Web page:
VSE Corporation (NASDAQ:VSEC) is a small-cap stock with a market capitalization of US$354m. While investors primarily focus on the growth potential and competitive landscape of the small-cap companies, they end up ignoring a key aspect, which could be the biggest threat to its existence: its financial health. Why is it important? Assessing first and foremost the financial health is essential, since poor capital management may bring about bankruptcies, which occur at a higher rate for small-caps. Let’s work through some financial health checks you may wish to consider if you’re interested in this stock. However, potential investors would need to take a closer look, and I suggest you dig deeper yourself into VSEC here.
VSEC’s Debt (And Cash Flows)
VSEC has shrunk its total debt levels in the last twelve months, from US$195m to US$181m – this includes long-term debt. With this debt payback, the current cash and short-term investment levels stands at US$357k to keep the business going. On top of this, VSEC has produced cash from operations of US$19m over the same time period, resulting in an operating cash to total debt ratio of 10%, meaning that VSEC’s debt is not covered by operating cash.
Can VSEC meet its short-term obligations with the cash in hand?
Looking at VSEC’s US$105m in current liabilities, it seems that the business has been able to meet these obligations given the level of current assets of US$281m, with a current ratio of 2.68x. The current ratio is the number you get when you divide current assets by current liabilities. Usually, for Commercial Services companies, this is a suitable ratio as there’s enough of a cash buffer without holding too much capital in low return investments.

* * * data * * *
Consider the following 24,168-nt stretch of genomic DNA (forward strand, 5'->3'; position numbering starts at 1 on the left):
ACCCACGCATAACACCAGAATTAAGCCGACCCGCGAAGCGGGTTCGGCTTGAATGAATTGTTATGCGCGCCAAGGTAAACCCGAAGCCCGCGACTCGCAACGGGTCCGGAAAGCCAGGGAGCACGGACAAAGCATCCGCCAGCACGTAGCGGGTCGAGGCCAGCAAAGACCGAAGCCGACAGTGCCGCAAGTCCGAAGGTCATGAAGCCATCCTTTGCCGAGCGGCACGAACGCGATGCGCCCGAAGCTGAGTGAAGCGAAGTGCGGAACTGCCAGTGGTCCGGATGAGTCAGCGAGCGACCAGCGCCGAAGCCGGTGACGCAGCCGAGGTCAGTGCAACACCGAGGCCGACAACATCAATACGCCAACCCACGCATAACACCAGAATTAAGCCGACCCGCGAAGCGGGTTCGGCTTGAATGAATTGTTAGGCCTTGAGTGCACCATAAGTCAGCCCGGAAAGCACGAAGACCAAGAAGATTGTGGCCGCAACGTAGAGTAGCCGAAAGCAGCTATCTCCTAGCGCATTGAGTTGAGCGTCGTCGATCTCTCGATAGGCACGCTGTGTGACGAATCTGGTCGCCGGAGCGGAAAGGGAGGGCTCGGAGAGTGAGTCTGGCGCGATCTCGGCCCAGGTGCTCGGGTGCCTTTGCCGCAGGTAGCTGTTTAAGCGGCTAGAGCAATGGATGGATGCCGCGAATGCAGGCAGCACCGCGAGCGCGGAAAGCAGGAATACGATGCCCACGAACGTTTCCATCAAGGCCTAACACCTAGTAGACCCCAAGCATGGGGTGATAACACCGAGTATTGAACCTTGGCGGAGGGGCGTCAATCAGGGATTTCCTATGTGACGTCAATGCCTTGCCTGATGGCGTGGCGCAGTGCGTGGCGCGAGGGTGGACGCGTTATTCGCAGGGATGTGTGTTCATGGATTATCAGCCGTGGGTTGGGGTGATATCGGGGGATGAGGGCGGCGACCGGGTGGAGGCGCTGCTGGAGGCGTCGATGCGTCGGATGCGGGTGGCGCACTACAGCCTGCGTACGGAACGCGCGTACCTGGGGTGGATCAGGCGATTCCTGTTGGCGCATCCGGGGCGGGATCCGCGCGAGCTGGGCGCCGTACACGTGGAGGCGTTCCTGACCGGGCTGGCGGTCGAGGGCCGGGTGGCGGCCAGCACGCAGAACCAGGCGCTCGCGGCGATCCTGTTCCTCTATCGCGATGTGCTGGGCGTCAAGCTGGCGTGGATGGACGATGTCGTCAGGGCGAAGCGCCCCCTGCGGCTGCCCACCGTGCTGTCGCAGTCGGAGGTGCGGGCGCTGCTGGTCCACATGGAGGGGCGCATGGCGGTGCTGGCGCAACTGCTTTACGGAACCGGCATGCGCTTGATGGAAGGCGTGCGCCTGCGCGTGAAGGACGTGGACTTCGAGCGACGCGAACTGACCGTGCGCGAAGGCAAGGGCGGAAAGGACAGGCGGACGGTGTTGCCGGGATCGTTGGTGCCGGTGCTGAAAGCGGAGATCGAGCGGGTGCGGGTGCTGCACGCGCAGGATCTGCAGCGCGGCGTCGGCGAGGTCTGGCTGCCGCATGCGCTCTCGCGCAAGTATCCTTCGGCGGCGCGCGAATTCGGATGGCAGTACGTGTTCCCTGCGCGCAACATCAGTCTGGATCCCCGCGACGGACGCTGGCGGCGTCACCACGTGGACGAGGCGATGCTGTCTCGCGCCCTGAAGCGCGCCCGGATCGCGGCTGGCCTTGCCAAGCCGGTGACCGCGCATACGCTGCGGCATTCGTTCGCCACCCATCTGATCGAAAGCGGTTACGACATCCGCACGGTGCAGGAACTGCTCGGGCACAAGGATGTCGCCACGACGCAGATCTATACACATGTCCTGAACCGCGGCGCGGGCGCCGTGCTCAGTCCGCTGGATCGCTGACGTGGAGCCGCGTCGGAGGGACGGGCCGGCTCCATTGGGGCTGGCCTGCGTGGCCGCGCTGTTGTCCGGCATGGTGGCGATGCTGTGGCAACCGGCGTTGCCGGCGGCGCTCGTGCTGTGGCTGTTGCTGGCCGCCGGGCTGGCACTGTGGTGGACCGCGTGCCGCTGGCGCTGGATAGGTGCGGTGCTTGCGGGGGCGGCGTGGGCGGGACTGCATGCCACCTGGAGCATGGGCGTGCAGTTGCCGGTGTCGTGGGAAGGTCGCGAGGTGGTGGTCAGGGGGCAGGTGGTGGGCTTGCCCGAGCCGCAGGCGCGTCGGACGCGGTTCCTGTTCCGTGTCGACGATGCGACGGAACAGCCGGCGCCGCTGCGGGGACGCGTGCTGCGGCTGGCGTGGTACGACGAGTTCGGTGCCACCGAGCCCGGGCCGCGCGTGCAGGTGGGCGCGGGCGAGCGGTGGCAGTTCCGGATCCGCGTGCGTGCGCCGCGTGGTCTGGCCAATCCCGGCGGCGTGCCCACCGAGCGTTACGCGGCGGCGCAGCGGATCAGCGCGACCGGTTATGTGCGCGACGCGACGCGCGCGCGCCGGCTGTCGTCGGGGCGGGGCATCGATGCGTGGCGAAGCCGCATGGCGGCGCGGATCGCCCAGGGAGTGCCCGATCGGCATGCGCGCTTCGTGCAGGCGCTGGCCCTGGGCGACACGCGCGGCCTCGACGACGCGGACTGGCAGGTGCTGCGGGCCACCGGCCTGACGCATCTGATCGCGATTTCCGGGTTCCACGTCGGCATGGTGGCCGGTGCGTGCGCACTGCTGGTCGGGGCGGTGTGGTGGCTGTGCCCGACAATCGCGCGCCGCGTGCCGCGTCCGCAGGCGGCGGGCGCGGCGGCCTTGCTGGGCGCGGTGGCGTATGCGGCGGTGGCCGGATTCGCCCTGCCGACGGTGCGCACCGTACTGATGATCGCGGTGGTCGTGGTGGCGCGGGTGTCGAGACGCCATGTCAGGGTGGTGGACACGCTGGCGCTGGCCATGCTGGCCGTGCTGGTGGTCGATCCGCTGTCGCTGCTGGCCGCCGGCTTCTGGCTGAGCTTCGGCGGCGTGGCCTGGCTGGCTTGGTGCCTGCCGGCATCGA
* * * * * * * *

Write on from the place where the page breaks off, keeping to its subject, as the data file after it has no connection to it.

Is VSEC’s debt level acceptable?
With a debt-to-equity ratio of 55%, VSEC can be considered as an above-average leveraged company. This is a bit unusual for a small-cap stock, since they generally have a harder time borrowing than large more established companies. We can test if VSEC’s debt levels are sustainable by measuring interest payments against earnings of a company. Ideally, earnings before interest and tax (EBIT) should cover net interest by at least three times. For VSEC, the ratio of 5.91x suggests that interest is appropriately covered, which means that lenders may be willing to lend out more funding as VSEC’s high interest coverage is seen as responsible and safe practice.
Although VSEC’s debt level is towards the higher end of the spectrum, its cash flow coverage seems adequate to meet obligations which means its debt is being efficiently utilised. This may mean this is an optimal capital structure for the business, given that it is also meeting its short-term commitment. This is only a rough assessment of financial health, and I’m sure VSEC has company-specific issues impacting its capital structure decisions. You should continue to research VSE to get a better picture of the small-cap by looking at:
- Future Outlook: What are well-informed industry analysts predicting for VSEC’s future growth? Take a look at our free research report of analyst consensus for VSEC’s outlook.
- Valuation: What is VSEC worth today? Is the stock undervalued, even when its growth outlook is factored into its intrinsic value? The intrinsic value infographic in our free research report helps visualize whether VSEC is currently mispriced by the market.
- Other High-Performing Stocks: Are there other stocks that provide better prospects with proven track records? Explore our free list of these great stocks here.
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If you spot an error that warrants correction, please contact the editor at email@example.com. This article by Simply Wall St is general in nature. It does not constitute a recommendation to buy or sell any stock, and does not take account of your objectives, or your financial situation. Simply Wall St has no position in the stocks mentioned. Thank you for reading.